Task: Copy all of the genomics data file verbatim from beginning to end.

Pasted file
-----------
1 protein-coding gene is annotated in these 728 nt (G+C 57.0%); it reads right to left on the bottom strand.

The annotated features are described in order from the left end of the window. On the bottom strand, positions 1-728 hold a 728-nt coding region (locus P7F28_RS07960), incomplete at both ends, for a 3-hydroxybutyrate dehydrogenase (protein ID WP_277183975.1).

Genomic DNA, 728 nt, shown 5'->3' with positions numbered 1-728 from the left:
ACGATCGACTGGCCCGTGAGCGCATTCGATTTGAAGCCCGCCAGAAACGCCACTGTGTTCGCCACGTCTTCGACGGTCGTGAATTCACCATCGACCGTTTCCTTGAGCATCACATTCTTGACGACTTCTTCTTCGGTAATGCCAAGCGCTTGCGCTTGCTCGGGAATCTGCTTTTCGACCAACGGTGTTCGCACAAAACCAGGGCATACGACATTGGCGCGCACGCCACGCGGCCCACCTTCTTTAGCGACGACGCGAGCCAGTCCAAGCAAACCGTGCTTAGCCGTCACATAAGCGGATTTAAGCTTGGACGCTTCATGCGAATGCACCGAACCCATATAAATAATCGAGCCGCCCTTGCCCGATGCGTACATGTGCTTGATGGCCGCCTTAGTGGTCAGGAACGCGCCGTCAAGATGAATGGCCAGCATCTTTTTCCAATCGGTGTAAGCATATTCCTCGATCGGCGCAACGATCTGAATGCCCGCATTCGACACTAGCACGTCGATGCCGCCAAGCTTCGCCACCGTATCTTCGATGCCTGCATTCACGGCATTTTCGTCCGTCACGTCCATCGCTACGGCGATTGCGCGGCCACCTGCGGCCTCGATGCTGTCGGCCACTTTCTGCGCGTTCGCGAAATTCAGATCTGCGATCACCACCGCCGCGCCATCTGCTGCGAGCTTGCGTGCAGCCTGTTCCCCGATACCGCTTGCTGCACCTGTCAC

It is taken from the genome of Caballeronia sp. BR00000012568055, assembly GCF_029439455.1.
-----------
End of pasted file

1 protein-coding gene is annotated in these 728 nt (G+C 57.0%); it reads right to left on the bottom strand.

The annotated features are described in order from the left end of the window. On the bottom strand, positions 1-728 hold a 728-nt coding region (locus P7F28_RS07960), incomplete at both ends, for a 3-hydroxybutyrate dehydrogenase (protein ID WP_277183975.1).

Genomic DNA, 728 nt, shown 5'->3' with positions numbered 1-728 from the left:
ACGATCGACTGGCCCGTGAGCGCATTCGATTTGAAGCCCGCCAGAAACGCCACTGTGTTCGCCACGTCTTCGACGGTCGTGAATTCACCATCGACCGTTTCCTTGAGCATCACATTCTTGACGACTTCTTCTTCGGTAATGCCAAGCGCTTGCGCTTGCTCGGGAATCTGCTTTTCGACCAACGGTGTTCGCACAAAACCAGGGCATACGACATTGGCGCGCACGCCACGCGGCCCACCTTCTTTAGCGACGACGCGAGCCAGTCCAAGCAAACCGTGCTTAGCCGTCACATAAGCGGATTTAAGCTTGGACGCTTCATGCGAATGCACCGAACCCATATAAATAATCGAGCCGCCCTTGCCCGATGCGTACATGTGCTTGATGGCCGCCTTAGTGGTCAGGAACGCGCCGTCAAGATGAATGGCCAGCATCTTTTTCCAATCGGTGTAAGCATATTCCTCGATCGGCGCAACGATCTGAATGCCCGCATTCGACACTAGCACGTCGATGCCGCCAAGCTTCGCCACCGTATCTTCGATGCCTGCATTCACGGCATTTTCGTCCGTCACGTCCATCGCTACGGCGATTGCGCGGCCACCTGCGGCCTCGATGCTGTCGGCCACTTTCTGCGCGTTCGCGAAATTCAGATCTGCGATCACCACCGCCGCGCCATCTGCTGCGAGCTTGCGTGCAGCCTGTTCCCCGATACCGCTTGCTGCACCTGTCAC

It is taken from the genome of Caballeronia sp. BR00000012568055, assembly GCF_029439455.1.